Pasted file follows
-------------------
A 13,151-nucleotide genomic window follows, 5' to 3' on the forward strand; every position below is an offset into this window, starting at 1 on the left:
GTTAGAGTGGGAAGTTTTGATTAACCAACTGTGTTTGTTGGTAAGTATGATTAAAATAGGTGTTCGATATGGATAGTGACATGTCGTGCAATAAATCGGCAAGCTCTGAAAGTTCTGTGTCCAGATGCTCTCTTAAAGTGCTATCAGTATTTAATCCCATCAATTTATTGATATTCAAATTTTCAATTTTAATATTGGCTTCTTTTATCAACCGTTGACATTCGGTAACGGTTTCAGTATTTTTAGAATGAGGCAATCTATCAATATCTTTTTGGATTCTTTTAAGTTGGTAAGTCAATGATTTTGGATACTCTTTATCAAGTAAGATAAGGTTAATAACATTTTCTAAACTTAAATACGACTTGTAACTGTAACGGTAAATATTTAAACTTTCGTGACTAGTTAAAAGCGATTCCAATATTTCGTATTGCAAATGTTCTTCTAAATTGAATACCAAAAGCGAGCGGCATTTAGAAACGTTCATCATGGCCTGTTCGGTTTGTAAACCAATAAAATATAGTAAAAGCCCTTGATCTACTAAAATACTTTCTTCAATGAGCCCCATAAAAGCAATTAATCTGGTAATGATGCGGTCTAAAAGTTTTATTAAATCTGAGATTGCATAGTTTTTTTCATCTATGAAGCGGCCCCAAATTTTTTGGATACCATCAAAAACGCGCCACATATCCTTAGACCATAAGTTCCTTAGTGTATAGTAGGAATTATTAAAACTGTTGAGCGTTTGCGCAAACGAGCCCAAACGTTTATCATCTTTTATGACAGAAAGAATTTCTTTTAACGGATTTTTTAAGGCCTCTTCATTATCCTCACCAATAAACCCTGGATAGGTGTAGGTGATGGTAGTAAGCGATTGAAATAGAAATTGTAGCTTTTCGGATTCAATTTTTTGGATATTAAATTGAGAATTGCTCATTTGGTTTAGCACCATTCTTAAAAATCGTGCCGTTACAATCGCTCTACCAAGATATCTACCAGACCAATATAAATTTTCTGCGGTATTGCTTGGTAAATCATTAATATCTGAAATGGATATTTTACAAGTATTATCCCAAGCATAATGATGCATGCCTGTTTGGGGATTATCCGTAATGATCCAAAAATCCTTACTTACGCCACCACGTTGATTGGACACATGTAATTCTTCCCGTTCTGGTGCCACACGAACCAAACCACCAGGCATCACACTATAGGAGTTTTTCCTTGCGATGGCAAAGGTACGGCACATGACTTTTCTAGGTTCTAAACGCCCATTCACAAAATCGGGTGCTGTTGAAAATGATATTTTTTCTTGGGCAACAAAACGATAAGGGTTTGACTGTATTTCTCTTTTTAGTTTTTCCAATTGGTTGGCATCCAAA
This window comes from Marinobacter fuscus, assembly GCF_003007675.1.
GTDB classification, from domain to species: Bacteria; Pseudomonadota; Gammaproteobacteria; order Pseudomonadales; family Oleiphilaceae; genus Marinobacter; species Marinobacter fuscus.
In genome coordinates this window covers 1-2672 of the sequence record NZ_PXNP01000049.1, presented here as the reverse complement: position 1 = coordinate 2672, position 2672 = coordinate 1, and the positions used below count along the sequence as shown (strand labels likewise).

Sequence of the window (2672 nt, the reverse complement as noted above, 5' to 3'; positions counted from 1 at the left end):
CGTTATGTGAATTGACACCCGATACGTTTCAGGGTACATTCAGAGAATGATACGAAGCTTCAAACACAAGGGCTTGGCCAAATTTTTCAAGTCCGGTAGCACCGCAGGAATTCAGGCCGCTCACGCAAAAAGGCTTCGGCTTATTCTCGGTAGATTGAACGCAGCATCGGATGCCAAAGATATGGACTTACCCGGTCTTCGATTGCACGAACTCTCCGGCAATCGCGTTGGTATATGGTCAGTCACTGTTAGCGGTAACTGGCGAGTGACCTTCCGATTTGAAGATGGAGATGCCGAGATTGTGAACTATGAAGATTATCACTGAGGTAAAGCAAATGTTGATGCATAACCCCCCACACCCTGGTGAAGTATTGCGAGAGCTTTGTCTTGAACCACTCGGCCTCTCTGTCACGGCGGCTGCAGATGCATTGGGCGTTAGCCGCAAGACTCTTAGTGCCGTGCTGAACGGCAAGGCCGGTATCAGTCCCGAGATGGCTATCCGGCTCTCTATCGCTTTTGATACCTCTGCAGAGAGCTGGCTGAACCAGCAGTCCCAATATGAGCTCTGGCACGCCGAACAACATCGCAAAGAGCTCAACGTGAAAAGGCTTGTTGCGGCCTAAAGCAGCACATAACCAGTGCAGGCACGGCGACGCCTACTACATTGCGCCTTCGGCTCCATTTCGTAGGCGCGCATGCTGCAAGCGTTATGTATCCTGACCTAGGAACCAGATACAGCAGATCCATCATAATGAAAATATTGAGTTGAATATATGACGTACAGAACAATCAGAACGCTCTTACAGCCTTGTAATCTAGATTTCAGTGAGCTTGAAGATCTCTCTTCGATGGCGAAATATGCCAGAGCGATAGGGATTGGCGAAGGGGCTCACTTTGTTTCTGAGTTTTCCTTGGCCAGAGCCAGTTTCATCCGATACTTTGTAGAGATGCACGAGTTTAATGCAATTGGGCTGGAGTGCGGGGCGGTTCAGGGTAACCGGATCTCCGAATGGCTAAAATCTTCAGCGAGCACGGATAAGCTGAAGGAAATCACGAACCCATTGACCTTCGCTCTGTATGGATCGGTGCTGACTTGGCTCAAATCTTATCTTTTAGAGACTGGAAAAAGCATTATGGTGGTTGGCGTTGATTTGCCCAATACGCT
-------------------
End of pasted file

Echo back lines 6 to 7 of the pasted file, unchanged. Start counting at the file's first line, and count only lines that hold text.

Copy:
Sequence of the window (2672 nt, the reverse complement as noted above, 5' to 3'; positions counted from 1 at the left end):
CGTTATGTGAATTGACACCCGATACGTTTCAGGGTACATTCAGAGAATGATACGAAGCTTCAAACACAAGGGCTTGGCCAAATTTTTCAAGTCCGGTAGCACCGCAGGAATTCAGGCCGCTCACGCAAAAAGGCTTCGGCTTATTCTCGGTAGATTGAACGCAGCATCGGATGCCAAAGATATGGACTTACCCGGTCTTCGATTGCACGAACTCTCCGGCAATCGCGTTGGTATATGGTCAGTCACTGTTAGCGGTAACTGGCGAGTGACCTTCCGATTTGAAGATGGAGATGCCGAGATTGTGAACTATGAAGATTATCACTGAGGTAAAGCAAATGTTGATGCATAACCCCCCACACCCTGGTGAAGTATTGCGAGAGCTTTGTCTTGAACCACTCGGCCTCTCTGTCACGGCGGCTGCAGATGCATTGGGCGTTAGCCGCAAGACTCTTAGTGCCGTGCTGAACGGCAAGGCCGGTATCAGTCCCGAGATGGCTATCCGGCTCTCTATCGCTTTTGATACCTCTGCAGAGAGCTGGCTGAACCAGCAGTCCCAATATGAGCTCTGGCACGCCGAACAACATCGCAAAGAGCTCAACGTGAAAAGGCTTGTTGCGGCCTAAAGCAGCACATAACCAGTGCAGGCACGGCGACGCCTACTACATTGCGCCTTCGGCTCCATTTCGTAGGCGCGCATGCTGCAAGCGTTATGTATCCTGACCTAGGAACCAGATACAGCAGATCCATCATAATGAAAATATTGAGTTGAATATATGACGTACAGAACAATCAGAACGCTCTTACAGCCTTGTAATCTAGATTTCAGTGAGCTTGAAGATCTCTCTTCGATGGCGAAATATGCCAGAGCGATAGGGATTGGCGAAGGGGCTCACTTTGTTTCTGAGTTTTCCTTGGCCAGAGCCAGTTTCATCCGATACTTTGTAGAGATGCACGAGTTTAATGCAATTGGGCTGGAGTGCGGGGCGGTTCAGGGTAACCGGATCTCCGAATGGCTAAAATCTTCAGCGAGCACGGATAAGCTGAAGGAAATCACGAACCCATTGACCTTCGCTCTGTATGGATCGGTGCTGACTTGGCTCAAATCTTATCTTTTAGAGACTGGAAAAAGCATTATGGTGGTTGGCGTTGATTTGCCCAATACGCT